Asked why he thinks the rate of mechanisation is slower than expected, he says: “It’s a mindset and the willingness to make a difference.
“There needs to be a change from saying ‘we can’t make it work’ to ‘how can we make it work’. While they are saying they can’t make it work, they won’t ever make it work. There has to be an action, otherwise there’s not going to be a result.
“They are going to have to adopt that technology otherwise we are not going to be able to get people to go on the hills.”
That last point is a reflection of the situation already facing the industry where it’s becoming harder to attract new blood to fill vacancies in forestry, partly driven by the perceived poor safety record. It’s a struggle to convince parents to recommend their children take a job in forestry.
Safety was a key concern when Gareth White decided to put a grapple carriage onto his Skagit 739 100ft tower hauler.
“Getting people off the ground is most definitely a major reason for introducing the grapple carriage,” says Gareth.
“When you’ve got breaker-outs down the hill, at the back of your mind is the thought that something could go wrong.”
It’s been more than a year since he put the grapple carriage to work and he says it is going even better than he first imagined, staying on the skyline in all but the most exceptional circumstances.
And, contrary to what some may think, productivity has improved, not gone backwards. It can pay back in other ways, such as in reduced maintenance, because there is less stress and shock to the ropes and running gear, so they last longer.
It does take time to learn how to use a grapple carriage effectively on a tower, utilising a mobile tail hold to shift the skyline around or using a Live Dutchman setting to create lateral movement, but the more familiar the crews become with how it works, the better it works for them.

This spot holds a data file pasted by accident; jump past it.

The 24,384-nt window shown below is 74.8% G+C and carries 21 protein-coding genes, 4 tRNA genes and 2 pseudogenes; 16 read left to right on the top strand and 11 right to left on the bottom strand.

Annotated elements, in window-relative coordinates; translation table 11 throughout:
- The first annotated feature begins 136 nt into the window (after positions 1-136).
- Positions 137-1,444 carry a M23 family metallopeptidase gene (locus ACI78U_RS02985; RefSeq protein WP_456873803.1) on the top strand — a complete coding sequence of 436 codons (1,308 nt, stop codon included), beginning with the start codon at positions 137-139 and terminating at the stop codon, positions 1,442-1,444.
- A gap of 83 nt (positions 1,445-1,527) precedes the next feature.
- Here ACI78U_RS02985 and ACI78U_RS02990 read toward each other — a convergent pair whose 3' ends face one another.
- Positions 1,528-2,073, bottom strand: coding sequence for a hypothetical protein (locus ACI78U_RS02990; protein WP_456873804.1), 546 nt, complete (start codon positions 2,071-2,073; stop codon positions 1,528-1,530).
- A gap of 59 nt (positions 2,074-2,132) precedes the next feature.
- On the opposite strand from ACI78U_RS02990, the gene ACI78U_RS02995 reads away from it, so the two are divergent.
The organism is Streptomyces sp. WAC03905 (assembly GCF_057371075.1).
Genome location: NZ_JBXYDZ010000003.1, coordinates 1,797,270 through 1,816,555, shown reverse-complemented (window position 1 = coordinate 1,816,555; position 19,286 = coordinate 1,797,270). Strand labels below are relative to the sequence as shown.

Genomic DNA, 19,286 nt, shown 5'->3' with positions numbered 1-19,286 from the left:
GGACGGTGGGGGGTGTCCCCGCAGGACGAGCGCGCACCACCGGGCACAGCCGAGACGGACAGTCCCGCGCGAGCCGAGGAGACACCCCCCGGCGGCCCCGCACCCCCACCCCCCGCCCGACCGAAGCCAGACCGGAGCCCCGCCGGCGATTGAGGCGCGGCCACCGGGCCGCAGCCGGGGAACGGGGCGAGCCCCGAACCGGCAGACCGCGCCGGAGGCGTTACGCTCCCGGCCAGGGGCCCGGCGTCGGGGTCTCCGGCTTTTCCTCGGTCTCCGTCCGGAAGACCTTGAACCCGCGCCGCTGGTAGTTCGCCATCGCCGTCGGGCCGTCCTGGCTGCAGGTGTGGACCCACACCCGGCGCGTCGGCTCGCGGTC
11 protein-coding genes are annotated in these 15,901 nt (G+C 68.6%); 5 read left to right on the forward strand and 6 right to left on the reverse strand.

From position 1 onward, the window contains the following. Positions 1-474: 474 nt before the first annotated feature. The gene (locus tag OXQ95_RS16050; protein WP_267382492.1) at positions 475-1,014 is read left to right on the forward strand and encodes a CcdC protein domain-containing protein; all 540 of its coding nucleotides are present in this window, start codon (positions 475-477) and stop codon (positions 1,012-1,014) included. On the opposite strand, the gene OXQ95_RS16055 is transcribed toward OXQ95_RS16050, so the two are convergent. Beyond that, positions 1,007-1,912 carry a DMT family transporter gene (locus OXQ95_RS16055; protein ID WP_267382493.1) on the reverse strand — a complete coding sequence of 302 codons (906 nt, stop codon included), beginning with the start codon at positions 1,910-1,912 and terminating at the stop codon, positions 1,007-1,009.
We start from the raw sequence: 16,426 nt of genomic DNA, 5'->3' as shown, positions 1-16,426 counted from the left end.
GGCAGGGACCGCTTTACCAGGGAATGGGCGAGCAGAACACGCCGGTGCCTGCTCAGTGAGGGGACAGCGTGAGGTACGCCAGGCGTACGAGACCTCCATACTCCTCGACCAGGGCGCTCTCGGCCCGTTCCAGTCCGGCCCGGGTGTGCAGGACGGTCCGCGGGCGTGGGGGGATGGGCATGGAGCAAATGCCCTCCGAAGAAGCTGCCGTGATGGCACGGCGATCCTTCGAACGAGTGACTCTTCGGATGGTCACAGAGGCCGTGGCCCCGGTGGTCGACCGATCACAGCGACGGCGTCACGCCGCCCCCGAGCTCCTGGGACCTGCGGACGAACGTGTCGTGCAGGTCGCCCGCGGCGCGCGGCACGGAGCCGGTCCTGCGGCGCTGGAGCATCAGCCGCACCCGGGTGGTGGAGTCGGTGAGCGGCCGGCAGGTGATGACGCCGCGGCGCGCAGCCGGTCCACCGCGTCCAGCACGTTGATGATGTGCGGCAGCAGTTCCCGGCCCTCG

In the ten years since grapple carriages first came to market, the technology and reliability has improved substantially. Hauler and swing yarder operators can see the wood on the ground much better thanks to the introduction of high-definition (HD) cameras and there’s now a move to fit multiple cameras on the carriage to give a much broader view of the cut-over.
Nelson logger, Jason Moir, is now on his third Falcon Claw and has used them on a tower and swing yarder over the past nine years and says: “I honestly don’t know how we used to do it (before the Falcon) and these days to get a man to go down a hill to hook up a tree, they don’t exist – so you move with the times or get left behind.
“And this thing (Falcon Claw) doesn’t complain, it just turns up every day and does the job. The last claw we had, before our latest one, we just tipped diesel into it and it did not let us down for one day.”
In spite of the slow progress, Dale says he can foresee a time when all manual breaking out is consigned to history.
“It’s not too far away for us. We are currently working on a project that will eliminate all manual tree falling and manual breaking out.”
For those who have yet to see how a Falcon Claw performs in real life conditions – including a foggy day where the hauler operator couldn’t see the hill from the cab, but saw what he needed from the camera – view these You Tube video clips.